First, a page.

Brian Setzer: “I have a bit of a fascination with Stratocasters, but every time I pick one up, I go, 'I can’t play it!'”

The longtime Gretsch man on why you won't see him playing Fender
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Stray Cats frontman Brian Setzer has long been associated with the Gretsch electric guitar, but in a recent interview with Guitar World, Setzer admitted that it’s not the only brand that piques his interest.

“I have a bit of a fascination with Stratocasters,” he said, adding that the problem is that “every time I pick one up, I go, 'I can’t play it.' The middle pickup gets in the way, I don’t like the scale, the volume control is right in the way there, the screws on the bridge dig into my palm.”

Nevertheless, Setzer acknowledged that even if it’s not for him, the Strat is an iconic design: “I think it’s like a mid-century piece of modern art.”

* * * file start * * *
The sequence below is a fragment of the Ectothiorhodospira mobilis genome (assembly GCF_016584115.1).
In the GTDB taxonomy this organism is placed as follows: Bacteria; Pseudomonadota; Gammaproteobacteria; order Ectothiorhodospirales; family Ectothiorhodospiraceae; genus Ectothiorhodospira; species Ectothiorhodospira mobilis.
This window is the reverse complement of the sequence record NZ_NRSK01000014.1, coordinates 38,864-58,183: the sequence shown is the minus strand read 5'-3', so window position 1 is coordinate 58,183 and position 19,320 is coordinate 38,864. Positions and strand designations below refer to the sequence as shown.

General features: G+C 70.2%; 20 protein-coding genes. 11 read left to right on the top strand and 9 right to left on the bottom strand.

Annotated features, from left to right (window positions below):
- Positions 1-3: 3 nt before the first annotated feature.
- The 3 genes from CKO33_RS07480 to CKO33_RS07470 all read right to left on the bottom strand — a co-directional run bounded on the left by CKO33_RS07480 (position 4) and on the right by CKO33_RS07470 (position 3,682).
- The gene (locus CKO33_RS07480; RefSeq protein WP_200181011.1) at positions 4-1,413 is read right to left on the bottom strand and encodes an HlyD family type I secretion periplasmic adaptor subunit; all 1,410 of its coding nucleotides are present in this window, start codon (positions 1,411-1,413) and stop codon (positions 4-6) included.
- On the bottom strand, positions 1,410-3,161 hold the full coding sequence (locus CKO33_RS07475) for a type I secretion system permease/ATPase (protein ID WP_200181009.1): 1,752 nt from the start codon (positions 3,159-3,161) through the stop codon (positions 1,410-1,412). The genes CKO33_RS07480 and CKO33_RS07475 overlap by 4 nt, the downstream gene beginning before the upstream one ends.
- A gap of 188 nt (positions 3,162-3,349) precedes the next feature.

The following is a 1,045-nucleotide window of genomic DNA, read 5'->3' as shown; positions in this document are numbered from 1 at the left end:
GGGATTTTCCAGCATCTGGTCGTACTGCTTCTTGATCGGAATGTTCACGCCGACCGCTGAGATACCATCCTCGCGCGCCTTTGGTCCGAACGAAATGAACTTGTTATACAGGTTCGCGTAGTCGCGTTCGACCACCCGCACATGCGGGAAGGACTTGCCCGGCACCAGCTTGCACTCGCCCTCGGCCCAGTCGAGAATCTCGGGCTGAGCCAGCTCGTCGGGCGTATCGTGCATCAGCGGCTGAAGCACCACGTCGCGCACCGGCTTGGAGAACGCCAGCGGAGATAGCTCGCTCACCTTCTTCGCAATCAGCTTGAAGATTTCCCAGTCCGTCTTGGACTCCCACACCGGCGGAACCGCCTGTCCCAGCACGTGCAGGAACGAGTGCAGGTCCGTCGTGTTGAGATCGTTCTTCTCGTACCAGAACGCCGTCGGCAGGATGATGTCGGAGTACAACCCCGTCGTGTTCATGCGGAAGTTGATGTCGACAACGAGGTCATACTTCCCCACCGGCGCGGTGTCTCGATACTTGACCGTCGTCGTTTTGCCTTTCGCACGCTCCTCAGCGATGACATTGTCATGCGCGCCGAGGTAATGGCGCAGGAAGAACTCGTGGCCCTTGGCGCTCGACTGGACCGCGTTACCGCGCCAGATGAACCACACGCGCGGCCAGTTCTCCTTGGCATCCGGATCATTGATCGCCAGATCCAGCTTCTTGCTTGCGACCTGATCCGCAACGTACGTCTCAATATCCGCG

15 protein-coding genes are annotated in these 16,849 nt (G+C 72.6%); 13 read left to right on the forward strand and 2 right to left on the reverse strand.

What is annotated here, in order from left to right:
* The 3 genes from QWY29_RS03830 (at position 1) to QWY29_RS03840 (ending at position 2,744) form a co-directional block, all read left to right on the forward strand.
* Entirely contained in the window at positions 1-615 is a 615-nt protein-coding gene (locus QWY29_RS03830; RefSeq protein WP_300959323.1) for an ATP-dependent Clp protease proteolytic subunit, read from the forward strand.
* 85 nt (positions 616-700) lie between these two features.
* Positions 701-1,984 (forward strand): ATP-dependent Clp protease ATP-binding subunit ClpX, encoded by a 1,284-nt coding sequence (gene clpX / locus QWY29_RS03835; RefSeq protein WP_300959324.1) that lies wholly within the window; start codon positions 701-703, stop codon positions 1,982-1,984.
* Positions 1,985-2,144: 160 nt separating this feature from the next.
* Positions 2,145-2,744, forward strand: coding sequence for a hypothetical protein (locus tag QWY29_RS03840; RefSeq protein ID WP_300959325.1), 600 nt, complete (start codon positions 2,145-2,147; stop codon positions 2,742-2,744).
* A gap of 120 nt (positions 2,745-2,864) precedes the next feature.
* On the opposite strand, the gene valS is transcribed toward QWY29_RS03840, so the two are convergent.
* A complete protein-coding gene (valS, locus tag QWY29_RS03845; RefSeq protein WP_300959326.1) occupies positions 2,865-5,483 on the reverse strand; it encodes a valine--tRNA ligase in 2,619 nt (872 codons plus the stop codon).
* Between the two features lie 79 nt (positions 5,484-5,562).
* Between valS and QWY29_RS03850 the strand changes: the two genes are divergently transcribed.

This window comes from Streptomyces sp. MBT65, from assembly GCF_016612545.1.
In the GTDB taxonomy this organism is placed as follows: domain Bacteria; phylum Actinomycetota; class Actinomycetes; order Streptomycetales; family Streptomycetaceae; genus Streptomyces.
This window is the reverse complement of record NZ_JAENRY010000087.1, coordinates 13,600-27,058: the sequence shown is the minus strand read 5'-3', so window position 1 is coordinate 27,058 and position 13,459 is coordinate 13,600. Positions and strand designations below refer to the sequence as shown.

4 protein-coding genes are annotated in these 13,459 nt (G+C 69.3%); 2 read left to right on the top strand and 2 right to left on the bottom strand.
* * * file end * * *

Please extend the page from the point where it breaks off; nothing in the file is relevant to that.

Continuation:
While Setzer has been a Gretsch endorser for decades, his first signature model, in the mid 1980s, was actually a Guild Bluesbird. The reason?

"Gretsch wasn’t coming to the plate,” he explained. “I don’t think they were really making guitars. Guild did come up to the plate and said, 'We’ll make you a guitar.' When Gretsch got wind of it they said, 'Hey, we’ll make you a guitar.' ”

This past July, Gretsch introduced three new Brian Setzer Professional Collection Hollow Body models — the Hot Rod, the Nashville and the Nashville ’59 “Smoke.”

As for what Setzer loves about the brand?

“Nothing feels right after a Gretsch,” he said. “It has to be an archtop, though, with the air moving in and out and you can play with the sound coming out of the amp."